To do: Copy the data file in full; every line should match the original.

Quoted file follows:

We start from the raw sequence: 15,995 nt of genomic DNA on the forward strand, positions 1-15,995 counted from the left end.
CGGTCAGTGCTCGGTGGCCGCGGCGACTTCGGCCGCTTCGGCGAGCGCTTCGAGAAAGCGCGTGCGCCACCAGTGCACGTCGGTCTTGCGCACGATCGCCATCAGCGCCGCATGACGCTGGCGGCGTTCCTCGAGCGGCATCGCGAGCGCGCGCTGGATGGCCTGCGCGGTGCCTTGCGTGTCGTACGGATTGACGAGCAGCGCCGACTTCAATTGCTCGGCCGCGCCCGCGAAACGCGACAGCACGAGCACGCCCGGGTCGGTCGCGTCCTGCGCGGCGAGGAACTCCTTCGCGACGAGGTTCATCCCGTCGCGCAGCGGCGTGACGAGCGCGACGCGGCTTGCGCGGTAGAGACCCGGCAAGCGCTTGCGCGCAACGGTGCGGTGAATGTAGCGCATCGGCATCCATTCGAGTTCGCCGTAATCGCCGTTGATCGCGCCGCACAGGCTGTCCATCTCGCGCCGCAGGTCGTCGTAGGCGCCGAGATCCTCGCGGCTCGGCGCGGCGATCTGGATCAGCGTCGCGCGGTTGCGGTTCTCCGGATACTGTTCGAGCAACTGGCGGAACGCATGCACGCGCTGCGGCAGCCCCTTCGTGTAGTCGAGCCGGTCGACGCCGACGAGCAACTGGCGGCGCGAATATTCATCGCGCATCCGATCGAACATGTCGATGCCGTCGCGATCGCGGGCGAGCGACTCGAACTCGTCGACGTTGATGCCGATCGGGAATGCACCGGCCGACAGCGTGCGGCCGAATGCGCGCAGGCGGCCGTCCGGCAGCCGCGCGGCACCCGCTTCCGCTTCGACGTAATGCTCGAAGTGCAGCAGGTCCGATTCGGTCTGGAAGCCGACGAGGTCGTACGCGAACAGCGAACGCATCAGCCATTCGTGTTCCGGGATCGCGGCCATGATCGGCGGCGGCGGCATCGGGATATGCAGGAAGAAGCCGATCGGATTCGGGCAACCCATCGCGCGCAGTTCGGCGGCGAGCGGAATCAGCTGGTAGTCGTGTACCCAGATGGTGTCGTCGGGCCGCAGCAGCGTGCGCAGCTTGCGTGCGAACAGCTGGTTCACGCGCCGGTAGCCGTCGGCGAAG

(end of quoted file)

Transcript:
We start from the raw sequence: 15,995 nt of genomic DNA on the forward strand, positions 1-15,995 counted from the left end.
CGGTCAGTGCTCGGTGGCCGCGGCGACTTCGGCCGCTTCGGCGAGCGCTTCGAGAAAGCGCGTGCGCCACCAGTGCACGTCGGTCTTGCGCACGATCGCCATCAGCGCCGCATGACGCTGGCGGCGTTCCTCGAGCGGCATCGCGAGCGCGCGCTGGATGGCCTGCGCGGTGCCTTGCGTGTCGTACGGATTGACGAGCAGCGCCGACTTCAATTGCTCGGCCGCGCCCGCGAAACGCGACAGCACGAGCACGCCCGGGTCGGTCGCGTCCTGCGCGGCGAGGAACTCCTTCGCGACGAGGTTCATCCCGTCGCGCAGCGGCGTGACGAGCGCGACGCGGCTTGCGCGGTAGAGACCCGGCAAGCGCTTGCGCGCAACGGTGCGGTGAATGTAGCGCATCGGCATCCATTCGAGTTCGCCGTAATCGCCGTTGATCGCGCCGCACAGGCTGTCCATCTCGCGCCGCAGGTCGTCGTAGGCGCCGAGATCCTCGCGGCTCGGCGCGGCGATCTGGATCAGCGTCGCGCGGTTGCGGTTCTCCGGATACTGTTCGAGCAACTGGCGGAACGCATGCACGCGCTGCGGCAGCCCCTTCGTGTAGTCGAGCCGGTCGACGCCGACGAGCAACTGGCGGCGCGAATATTCATCGCGCATCCGATCGAACATGTCGATGCCGTCGCGATCGCGGGCGAGCGACTCGAACTCGTCGACGTTGATGCCGATCGGGAATGCACCGGCCGACAGCGTGCGGCCGAATGCGCGCAGGCGGCCGTCCGGCAGCCGCGCGGCACCCGCTTCCGCTTCGACGTAATGCTCGAAGTGCAGCAGGTCCGATTCGGTCTGGAAGCCGACGAGGTCGTACGCGAACAGCGAACGCATCAGCCATTCGTGTTCCGGGATCGCGGCCATGATCGGCGGCGGCGGCATCGGGATATGCAGGAAGAAGCCGATCGGATTCGGGCAACCCATCGCGCGCAGTTCGGCGGCGAGCGGAATCAGCTGGTAGTCGTGTACCCAGATGGTGTCGTCGGGCCGCAGCAGCGTGCGCAGCTTGCGTGCGAACAGCTGGTTCACGCGCCGGTAGCCGTCGGCGAAG